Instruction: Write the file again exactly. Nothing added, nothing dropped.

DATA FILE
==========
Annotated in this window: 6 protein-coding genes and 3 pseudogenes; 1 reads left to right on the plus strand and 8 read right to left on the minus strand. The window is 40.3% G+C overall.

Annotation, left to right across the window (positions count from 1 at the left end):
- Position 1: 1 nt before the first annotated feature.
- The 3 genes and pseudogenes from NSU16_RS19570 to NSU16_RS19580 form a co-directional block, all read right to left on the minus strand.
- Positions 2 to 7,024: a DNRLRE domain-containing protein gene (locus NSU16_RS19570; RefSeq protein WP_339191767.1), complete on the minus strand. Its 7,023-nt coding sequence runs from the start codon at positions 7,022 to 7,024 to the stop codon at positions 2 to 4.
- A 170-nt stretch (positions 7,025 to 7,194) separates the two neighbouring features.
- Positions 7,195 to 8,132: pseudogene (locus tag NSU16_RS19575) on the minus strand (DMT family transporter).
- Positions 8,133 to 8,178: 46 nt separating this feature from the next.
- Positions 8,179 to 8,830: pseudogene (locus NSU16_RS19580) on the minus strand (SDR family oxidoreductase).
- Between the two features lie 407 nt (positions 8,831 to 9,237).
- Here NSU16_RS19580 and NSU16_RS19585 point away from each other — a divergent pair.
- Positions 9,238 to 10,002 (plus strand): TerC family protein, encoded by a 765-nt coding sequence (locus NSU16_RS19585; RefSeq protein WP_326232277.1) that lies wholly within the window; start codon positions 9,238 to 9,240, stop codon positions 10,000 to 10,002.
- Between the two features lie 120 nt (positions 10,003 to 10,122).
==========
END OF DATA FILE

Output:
Annotated in this window: 6 protein-coding genes and 3 pseudogenes; 1 reads left to right on the plus strand and 8 read right to left on the minus strand. The window is 40.3% G+C overall.

Annotation, left to right across the window (positions count from 1 at the left end):
- Position 1: 1 nt before the first annotated feature.
- The 3 genes and pseudogenes from NSU16_RS19570 to NSU16_RS19580 form a co-directional block, all read right to left on the minus strand.
- Positions 2 to 7,024: a DNRLRE domain-containing protein gene (locus NSU16_RS19570; RefSeq protein WP_339191767.1), complete on the minus strand. Its 7,023-nt coding sequence runs from the start codon at positions 7,022 to 7,024 to the stop codon at positions 2 to 4.
- A 170-nt stretch (positions 7,025 to 7,194) separates the two neighbouring features.
- Positions 7,195 to 8,132: pseudogene (locus tag NSU16_RS19575) on the minus strand (DMT family transporter).
- Positions 8,133 to 8,178: 46 nt separating this feature from the next.
- Positions 8,179 to 8,830: pseudogene (locus NSU16_RS19580) on the minus strand (SDR family oxidoreductase).
- Between the two features lie 407 nt (positions 8,831 to 9,237).
- Here NSU16_RS19580 and NSU16_RS19585 point away from each other — a divergent pair.
- Positions 9,238 to 10,002 (plus strand): TerC family protein, encoded by a 765-nt coding sequence (locus NSU16_RS19585; RefSeq protein WP_326232277.1) that lies wholly within the window; start codon positions 9,238 to 9,240, stop codon positions 10,000 to 10,002.
- Between the two features lie 120 nt (positions 10,003 to 10,122).